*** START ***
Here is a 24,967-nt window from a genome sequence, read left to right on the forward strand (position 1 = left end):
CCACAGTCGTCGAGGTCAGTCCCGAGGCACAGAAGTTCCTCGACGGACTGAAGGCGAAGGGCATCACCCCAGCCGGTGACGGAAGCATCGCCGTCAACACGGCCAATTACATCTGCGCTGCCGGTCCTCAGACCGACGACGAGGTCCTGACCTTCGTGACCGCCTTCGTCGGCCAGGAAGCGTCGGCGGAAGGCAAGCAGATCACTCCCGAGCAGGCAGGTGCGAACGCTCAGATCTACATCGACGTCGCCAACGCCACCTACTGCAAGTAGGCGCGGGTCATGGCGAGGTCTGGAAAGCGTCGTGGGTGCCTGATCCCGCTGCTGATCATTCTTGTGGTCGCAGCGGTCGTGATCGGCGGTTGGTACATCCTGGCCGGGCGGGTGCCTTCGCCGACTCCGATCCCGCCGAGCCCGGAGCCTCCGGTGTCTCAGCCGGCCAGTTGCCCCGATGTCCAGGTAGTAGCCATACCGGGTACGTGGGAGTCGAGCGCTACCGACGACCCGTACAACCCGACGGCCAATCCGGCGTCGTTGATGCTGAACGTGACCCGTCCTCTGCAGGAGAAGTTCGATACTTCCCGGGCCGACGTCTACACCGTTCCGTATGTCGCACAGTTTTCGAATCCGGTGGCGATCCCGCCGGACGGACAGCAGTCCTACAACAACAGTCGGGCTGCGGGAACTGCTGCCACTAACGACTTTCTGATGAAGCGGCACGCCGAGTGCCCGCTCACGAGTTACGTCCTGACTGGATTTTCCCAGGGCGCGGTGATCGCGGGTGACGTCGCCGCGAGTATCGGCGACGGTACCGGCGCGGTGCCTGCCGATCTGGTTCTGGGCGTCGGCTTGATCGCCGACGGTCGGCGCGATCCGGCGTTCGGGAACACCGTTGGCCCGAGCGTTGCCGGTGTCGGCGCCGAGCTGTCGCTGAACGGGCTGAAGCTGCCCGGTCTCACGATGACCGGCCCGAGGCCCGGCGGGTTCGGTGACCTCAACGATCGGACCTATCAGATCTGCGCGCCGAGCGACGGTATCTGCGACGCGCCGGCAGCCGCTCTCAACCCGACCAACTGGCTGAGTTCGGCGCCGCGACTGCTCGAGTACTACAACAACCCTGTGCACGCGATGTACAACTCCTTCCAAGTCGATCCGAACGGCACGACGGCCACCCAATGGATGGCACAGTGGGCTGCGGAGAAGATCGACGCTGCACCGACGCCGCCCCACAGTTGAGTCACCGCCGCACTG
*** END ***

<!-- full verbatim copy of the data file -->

Here is a 24,967-nt window from a genome sequence, read left to right on the forward strand (position 1 = left end):
CCACAGTCGTCGAGGTCAGTCCCGAGGCACAGAAGTTCCTCGACGGACTGAAGGCGAAGGGCATCACCCCAGCCGGTGACGGAAGCATCGCCGTCAACACGGCCAATTACATCTGCGCTGCCGGTCCTCAGACCGACGACGAGGTCCTGACCTTCGTGACCGCCTTCGTCGGCCAGGAAGCGTCGGCGGAAGGCAAGCAGATCACTCCCGAGCAGGCAGGTGCGAACGCTCAGATCTACATCGACGTCGCCAACGCCACCTACTGCAAGTAGGCGCGGGTCATGGCGAGGTCTGGAAAGCGTCGTGGGTGCCTGATCCCGCTGCTGATCATTCTTGTGGTCGCAGCGGTCGTGATCGGCGGTTGGTACATCCTGGCCGGGCGGGTGCCTTCGCCGACTCCGATCCCGCCGAGCCCGGAGCCTCCGGTGTCTCAGCCGGCCAGTTGCCCCGATGTCCAGGTAGTAGCCATACCGGGTACGTGGGAGTCGAGCGCTACCGACGACCCGTACAACCCGACGGCCAATCCGGCGTCGTTGATGCTGAACGTGACCCGTCCTCTGCAGGAGAAGTTCGATACTTCCCGGGCCGACGTCTACACCGTTCCGTATGTCGCACAGTTTTCGAATCCGGTGGCGATCCCGCCGGACGGACAGCAGTCCTACAACAACAGTCGGGCTGCGGGAACTGCTGCCACTAACGACTTTCTGATGAAGCGGCACGCCGAGTGCCCGCTCACGAGTTACGTCCTGACTGGATTTTCCCAGGGCGCGGTGATCGCGGGTGACGTCGCCGCGAGTATCGGCGACGGTACCGGCGCGGTGCCTGCCGATCTGGTTCTGGGCGTCGGCTTGATCGCCGACGGTCGGCGCGATCCGGCGTTCGGGAACACCGTTGGCCCGAGCGTTGCCGGTGTCGGCGCCGAGCTGTCGCTGAACGGGCTGAAGCTGCCCGGTCTCACGATGACCGGCCCGAGGCCCGGCGGGTTCGGTGACCTCAACGATCGGACCTATCAGATCTGCGCGCCGAGCGACGGTATCTGCGACGCGCCGGCAGCCGCTCTCAACCCGACCAACTGGCTGAGTTCGGCGCCGCGACTGCTCGAGTACTACAACAACCCTGTGCACGCGATGTACAACTCCTTCCAAGTCGATCCGAACGGCACGACGGCCACCCAATGGATGGCACAGTGGGCTGCGGAGAAGATCGACGCTGCACCGACGCCGCCCCACAGTTGAGTCACCGCCGCACTG